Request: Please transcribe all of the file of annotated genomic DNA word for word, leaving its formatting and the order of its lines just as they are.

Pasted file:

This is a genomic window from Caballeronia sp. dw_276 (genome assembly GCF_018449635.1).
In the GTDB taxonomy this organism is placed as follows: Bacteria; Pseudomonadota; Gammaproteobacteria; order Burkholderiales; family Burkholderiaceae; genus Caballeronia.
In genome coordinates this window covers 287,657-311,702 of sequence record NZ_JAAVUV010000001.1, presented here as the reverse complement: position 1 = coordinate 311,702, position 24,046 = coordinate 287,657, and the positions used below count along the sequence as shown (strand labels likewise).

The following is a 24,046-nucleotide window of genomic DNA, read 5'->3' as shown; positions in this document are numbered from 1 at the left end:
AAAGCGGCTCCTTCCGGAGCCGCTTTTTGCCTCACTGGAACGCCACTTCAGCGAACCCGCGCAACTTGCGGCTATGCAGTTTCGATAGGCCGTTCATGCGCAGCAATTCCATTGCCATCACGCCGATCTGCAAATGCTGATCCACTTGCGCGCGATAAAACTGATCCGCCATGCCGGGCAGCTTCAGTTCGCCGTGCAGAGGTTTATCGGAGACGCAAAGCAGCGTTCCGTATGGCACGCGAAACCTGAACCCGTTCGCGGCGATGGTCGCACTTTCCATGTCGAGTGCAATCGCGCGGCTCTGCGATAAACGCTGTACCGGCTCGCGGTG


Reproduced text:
This is a genomic window from Caballeronia sp. dw_276 (genome assembly GCF_018449635.1).
In the GTDB taxonomy this organism is placed as follows: Bacteria; Pseudomonadota; Gammaproteobacteria; order Burkholderiales; family Burkholderiaceae; genus Caballeronia.
In genome coordinates this window covers 287,657-311,702 of sequence record NZ_JAAVUV010000001.1, presented here as the reverse complement: position 1 = coordinate 311,702, position 24,046 = coordinate 287,657, and the positions used below count along the sequence as shown (strand labels likewise).

The following is a 24,046-nucleotide window of genomic DNA, read 5'->3' as shown; positions in this document are numbered from 1 at the left end:
AAAGCGGCTCCTTCCGGAGCCGCTTTTTGCCTCACTGGAACGCCACTTCAGCGAACCCGCGCAACTTGCGGCTATGCAGTTTCGATAGGCCGTTCATGCGCAGCAATTCCATTGCCATCACGCCGATCTGCAAATGCTGATCCACTTGCGCGCGATAAAACTGATCCGCCATGCCGGGCAGCTTCAGTTCGCCGTGCAGAGGTTTATCGGAGACGCAAAGCAGCGTTCCGTATGGCACGCGAAACCTGAACCCGTTCGCGGCGATGGTCGCACTTTCCATGTCGAGTGCAATCGCGCGGCTCTGCGATAAACGCTGTACCGGCTCGCGGTG